Are you a recent graduate looking for your first job? Perhaps you are on the hunt for greener pastures. If you are in either of the above situations, you need an impressive CV to put you ahead of the other applicants. Writing a resume is not a walk in the park; those two pages will determine whether you will get an interview. Therefore, there is a lot of pressure to stand out from other applications. The good news is you do not have to work on your CV alone. Here is a guide with details on what to include in your resume, what to leave off, and what employers expect:
What Are the Must-Have Sections in Your CV?
Your resume must contain the following sections to provide adequate information to the recruiter:
1. Personal Details
While contact information is a no-brainer, you would be surprised to know that a few people forget to include some of their details. You should provide your full name, professional title, personal email address, and mobile phone number. Other optional information you can provide is your LinkedIn profile and a professional website. However, you should not mention the following:
- Work email address and any current business contacts.
- Irrelevant social media URLs.
You should also make sure your email address is professional, not some fancy or funny email. While you should provide a phone number, your voicemail message needs to sound professional.
2. Personal Statement
The personal profile is a critical part of the resume, and due to its noticeable position, the recruiter will see it first. Your objective when writing a summary is to provide a snappy overview of yourself. What key attributes do you have? What value can you add to the organisation? It is a short paragraph of two to three sentences, but the words should convince the hiring manager that your resume is worth reading. Here is what you should write:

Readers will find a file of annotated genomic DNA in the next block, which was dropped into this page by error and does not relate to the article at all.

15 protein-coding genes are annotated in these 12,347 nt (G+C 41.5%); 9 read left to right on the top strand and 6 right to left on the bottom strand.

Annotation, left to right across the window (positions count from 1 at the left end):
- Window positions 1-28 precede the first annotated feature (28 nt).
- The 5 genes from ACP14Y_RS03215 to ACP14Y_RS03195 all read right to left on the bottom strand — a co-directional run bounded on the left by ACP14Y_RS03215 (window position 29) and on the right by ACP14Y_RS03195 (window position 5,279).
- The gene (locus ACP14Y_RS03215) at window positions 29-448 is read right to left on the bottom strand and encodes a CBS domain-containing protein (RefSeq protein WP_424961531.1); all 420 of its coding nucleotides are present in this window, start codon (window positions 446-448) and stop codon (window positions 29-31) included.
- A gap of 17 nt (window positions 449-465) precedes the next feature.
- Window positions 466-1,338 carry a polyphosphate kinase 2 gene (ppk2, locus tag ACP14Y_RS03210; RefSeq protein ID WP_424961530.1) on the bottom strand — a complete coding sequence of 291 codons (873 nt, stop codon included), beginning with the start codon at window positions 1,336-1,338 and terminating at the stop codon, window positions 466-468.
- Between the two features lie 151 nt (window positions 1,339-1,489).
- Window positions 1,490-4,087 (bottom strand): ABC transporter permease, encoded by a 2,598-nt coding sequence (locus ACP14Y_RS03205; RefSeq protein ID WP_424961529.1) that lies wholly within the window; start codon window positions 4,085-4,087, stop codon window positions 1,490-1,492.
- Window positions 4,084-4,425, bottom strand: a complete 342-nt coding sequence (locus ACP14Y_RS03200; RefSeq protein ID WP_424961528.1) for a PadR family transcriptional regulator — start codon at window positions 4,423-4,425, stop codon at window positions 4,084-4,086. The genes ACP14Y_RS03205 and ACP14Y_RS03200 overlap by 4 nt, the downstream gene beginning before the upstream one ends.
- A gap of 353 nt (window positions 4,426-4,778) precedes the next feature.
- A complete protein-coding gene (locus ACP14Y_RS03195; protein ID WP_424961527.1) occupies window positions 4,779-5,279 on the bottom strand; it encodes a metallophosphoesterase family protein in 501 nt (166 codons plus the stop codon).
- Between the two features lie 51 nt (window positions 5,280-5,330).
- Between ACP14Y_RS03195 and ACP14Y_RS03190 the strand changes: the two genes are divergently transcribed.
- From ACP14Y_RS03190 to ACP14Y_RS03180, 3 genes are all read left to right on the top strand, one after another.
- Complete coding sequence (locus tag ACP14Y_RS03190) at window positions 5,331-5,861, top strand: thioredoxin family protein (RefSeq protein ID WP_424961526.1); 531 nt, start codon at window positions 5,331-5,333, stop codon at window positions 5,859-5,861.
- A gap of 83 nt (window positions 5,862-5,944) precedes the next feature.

- Who you are.
- Your achievements.
- Two or three skills.
- Your vision and what you intend to do for the new company.
- Use action words to make it punchy and powerful.
However, you should refrain from writing a lengthy paragraph explaining why you want the job. Do not mention any irrelevant information.
3. Work Experience
Your relevant employment history is the centrepiece of the resume, and you should list your previous jobs in reverse-chronological order. Outline this section in the order below:
Official job title: Each entry should begin with an official job title in bold letters. The professional work titles highlight your career progress.
Company and location: Provide the name of the organisation address and city where you worked.
Duration of employment: Include the period you worked in the organisation by stating the month and year when you began and the date you left.
Duties and responsibilities: Provide a summary of your responsibilities and duties for each job position. However, they should be relevant to the post you are seeking.
Achievements: The accomplishments highlight how well you did your job. Here you can provide a list of statistics and figures that show evidence of your accomplishments. Use this part to convince the employers that you can add value to their organisation.
You should only provide information for 15 years of work experience. If you have worked more than 15 years, leave out short-term employment and internships. If you have minimum work experience, you can include internships and volunteer jobs.
4. Educational Background
The information to include in this section depends on your work experience. For instance, if you have more than two years of experience, only include post-secondary degrees by mentioning the graduation date, name of the institution, and your degree. If you are a fresh graduate, mention your honours, dissertation title, coursework that is relevant to the job, best achievements, and extracurricular academic activities. Dates are suitable for entry-level applicants, but if you have over ten years of experience, you can leave off dates.